In this episode of the Raising Resilience Podcast, host Sara and parenting coach Danielle Bettmann discuss the importance of maintaining a clean and organized environment for children's mental health.
They introduce KC Davis, a therapist and author, known for her insights into coping with mental health issues and self-care. KC emphasizes the impact of clutter and messiness on mental well-being and shares helpful strategies for teaching children to maintain their environment effectively.
They discuss the Mighty + Bright Room Reset board as a tool to guide children in resetting their spaces and establish routines that reduce overwhelm. By breaking down cleaning tasks into manageable steps and providing visual cues, children can learn to take care of their surroundings and experience a sense of accomplishment. Sara and Danielle stress the significance of teaching this skill early on, as it positively influences children's mental health and fosters a peaceful and safe environment.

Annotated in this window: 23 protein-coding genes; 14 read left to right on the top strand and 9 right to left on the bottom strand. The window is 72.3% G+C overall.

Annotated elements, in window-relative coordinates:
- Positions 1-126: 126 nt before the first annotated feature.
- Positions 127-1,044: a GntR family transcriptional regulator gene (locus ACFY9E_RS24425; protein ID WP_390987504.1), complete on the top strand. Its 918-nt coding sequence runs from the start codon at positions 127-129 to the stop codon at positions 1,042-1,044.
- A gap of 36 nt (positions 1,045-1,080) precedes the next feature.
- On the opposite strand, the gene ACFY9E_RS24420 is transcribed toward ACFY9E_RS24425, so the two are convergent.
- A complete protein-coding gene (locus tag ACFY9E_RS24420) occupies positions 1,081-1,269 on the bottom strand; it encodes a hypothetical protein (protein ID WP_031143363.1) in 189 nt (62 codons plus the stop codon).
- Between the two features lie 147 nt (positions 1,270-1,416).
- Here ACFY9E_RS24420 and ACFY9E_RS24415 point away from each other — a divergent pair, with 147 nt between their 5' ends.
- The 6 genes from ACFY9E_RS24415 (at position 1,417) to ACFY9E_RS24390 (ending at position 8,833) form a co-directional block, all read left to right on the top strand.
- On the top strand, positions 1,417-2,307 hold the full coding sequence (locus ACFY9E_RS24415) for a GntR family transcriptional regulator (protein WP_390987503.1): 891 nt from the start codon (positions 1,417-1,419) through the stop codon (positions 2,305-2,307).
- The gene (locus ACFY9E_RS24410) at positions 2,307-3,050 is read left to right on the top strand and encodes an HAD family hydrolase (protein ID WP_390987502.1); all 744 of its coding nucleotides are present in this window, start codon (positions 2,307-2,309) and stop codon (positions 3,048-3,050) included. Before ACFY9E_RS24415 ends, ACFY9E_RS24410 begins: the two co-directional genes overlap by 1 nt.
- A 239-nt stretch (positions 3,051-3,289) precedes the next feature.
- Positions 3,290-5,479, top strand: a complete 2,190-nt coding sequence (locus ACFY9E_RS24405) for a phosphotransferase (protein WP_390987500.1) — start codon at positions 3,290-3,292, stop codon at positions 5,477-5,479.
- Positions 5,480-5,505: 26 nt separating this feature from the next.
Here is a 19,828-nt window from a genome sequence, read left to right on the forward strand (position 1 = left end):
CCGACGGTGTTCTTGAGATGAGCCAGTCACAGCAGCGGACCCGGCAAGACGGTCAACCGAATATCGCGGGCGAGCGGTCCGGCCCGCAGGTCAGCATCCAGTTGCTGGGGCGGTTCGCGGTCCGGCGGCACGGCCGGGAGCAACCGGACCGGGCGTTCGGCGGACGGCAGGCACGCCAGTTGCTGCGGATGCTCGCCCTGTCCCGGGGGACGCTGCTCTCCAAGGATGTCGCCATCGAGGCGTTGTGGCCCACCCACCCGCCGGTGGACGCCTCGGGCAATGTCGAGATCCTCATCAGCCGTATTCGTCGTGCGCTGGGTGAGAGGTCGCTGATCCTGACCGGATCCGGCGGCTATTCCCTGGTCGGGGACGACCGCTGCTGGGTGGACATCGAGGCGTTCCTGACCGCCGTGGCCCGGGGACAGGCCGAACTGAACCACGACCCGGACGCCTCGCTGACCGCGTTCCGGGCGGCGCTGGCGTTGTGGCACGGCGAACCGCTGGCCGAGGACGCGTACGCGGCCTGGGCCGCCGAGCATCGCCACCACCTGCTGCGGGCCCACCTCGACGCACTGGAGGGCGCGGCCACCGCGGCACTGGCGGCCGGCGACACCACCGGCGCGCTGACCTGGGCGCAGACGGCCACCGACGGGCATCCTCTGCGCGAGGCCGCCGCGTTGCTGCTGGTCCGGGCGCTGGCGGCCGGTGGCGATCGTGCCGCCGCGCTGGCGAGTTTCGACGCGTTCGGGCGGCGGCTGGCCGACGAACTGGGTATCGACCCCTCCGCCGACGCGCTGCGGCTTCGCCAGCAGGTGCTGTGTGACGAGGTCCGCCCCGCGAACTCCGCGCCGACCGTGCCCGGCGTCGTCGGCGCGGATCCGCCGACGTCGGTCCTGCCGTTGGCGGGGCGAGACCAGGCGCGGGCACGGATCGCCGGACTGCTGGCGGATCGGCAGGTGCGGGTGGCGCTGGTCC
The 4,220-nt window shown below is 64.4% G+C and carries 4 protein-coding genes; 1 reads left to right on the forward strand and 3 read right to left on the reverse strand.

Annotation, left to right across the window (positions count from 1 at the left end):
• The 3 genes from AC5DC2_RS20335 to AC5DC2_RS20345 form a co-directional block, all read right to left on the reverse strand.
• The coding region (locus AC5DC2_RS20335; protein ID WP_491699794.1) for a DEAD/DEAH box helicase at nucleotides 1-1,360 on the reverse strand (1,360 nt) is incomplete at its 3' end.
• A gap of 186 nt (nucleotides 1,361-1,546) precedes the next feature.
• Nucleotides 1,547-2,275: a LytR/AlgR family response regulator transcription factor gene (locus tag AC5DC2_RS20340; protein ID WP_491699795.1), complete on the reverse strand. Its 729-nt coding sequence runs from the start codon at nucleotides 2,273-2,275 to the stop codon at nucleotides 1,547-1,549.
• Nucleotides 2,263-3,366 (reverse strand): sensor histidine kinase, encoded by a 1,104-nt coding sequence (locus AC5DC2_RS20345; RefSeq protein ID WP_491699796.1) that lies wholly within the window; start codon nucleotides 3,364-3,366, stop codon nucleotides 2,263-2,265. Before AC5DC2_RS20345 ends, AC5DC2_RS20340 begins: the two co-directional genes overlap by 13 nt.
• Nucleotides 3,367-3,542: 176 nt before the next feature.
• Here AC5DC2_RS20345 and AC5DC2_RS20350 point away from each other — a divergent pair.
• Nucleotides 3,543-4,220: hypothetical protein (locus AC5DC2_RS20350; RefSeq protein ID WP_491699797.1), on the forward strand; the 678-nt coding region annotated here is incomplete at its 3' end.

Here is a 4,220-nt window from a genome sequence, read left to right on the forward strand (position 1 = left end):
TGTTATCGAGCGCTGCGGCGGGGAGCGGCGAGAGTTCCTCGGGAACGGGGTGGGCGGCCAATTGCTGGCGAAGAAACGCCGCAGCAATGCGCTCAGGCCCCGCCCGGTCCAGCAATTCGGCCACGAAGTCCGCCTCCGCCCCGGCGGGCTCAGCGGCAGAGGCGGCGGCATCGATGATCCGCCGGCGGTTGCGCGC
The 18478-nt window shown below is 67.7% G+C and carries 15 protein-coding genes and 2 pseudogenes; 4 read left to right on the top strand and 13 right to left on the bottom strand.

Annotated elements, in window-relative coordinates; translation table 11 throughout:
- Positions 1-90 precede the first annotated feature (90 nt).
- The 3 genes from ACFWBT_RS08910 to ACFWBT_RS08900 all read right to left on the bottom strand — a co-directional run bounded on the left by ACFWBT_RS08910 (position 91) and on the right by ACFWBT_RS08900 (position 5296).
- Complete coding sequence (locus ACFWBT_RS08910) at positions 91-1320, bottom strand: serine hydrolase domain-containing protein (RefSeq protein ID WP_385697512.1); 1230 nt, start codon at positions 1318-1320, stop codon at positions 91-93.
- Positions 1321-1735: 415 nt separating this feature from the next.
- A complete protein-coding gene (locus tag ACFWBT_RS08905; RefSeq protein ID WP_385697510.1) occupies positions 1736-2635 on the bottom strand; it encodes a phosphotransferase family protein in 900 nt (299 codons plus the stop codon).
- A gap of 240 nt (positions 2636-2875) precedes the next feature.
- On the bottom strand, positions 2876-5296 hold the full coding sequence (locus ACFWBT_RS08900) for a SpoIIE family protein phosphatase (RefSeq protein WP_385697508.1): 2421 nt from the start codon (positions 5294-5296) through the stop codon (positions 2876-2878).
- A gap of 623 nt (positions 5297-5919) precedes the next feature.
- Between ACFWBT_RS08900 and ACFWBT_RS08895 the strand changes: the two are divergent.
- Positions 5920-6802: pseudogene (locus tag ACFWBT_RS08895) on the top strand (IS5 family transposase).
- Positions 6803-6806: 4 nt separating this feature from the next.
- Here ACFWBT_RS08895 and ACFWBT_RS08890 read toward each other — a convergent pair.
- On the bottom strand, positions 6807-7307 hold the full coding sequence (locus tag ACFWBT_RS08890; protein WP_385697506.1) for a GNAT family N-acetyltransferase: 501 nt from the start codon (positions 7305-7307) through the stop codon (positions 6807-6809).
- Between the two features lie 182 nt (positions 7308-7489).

Hi there. Welcome back to the Raising Resilience podcast. My name is Sara and I am the founder of Mighty + Bright. And I am here with Danielle Bettmann, who is a parenting coach and early childhood educator and the parent coach behind parent wholeheartedly. We are talking about the protective factors for kids mental health. And that is all based on research about what it is that helps protect kids from having mental health crises. And this month, we are talking about maintaining your environment. And that sounds a little bit weird, probably. Because, like, really, why would we want to teach our kids like what does cleaning your room have to do with your mental health? Oh, my gosh, friends, it has everything to do with it. Your environment and the amount of clutter in it. And the amount of messiness has a profound impact on your mental health. And Danielle, and I decided to partner this month with someone who is really just fantastic about explaining the impact of taking care of yourself on your mental health. Her name is KC Davis, she is a therapist and the author of the book, How to keep house while drowning. She is also on Tiktok. And Instagram just shares like all these amazing hacks for people who are coping with mental health issues or are, you know struggling with, you know, neuro divergence, ADHD, that sort of thing, and who struggled to take care of themselves. And part of what she talks about, which was like so eye opening to Danielle, and I was when you are cleaning a room, there are only five things in that room. There's trash, dishes, laundry, things that have a home, and things that don't have a home yet. And when you break things down in that way, for yourself or for your child, what feels like a giant task becomes so much more doable. And that way of teaching kids was like, Oh my gosh, if we could teach our kids how to maintain their environment at a young age, by doing something that feels totally doable. This is something that will pay dividends for a lifetime. Because all of the studies show how much it impacts your, your mental health positively to feel safe and peaceful in your environment. So Dan, now let's talk about maintaining our environment. Yes, yes.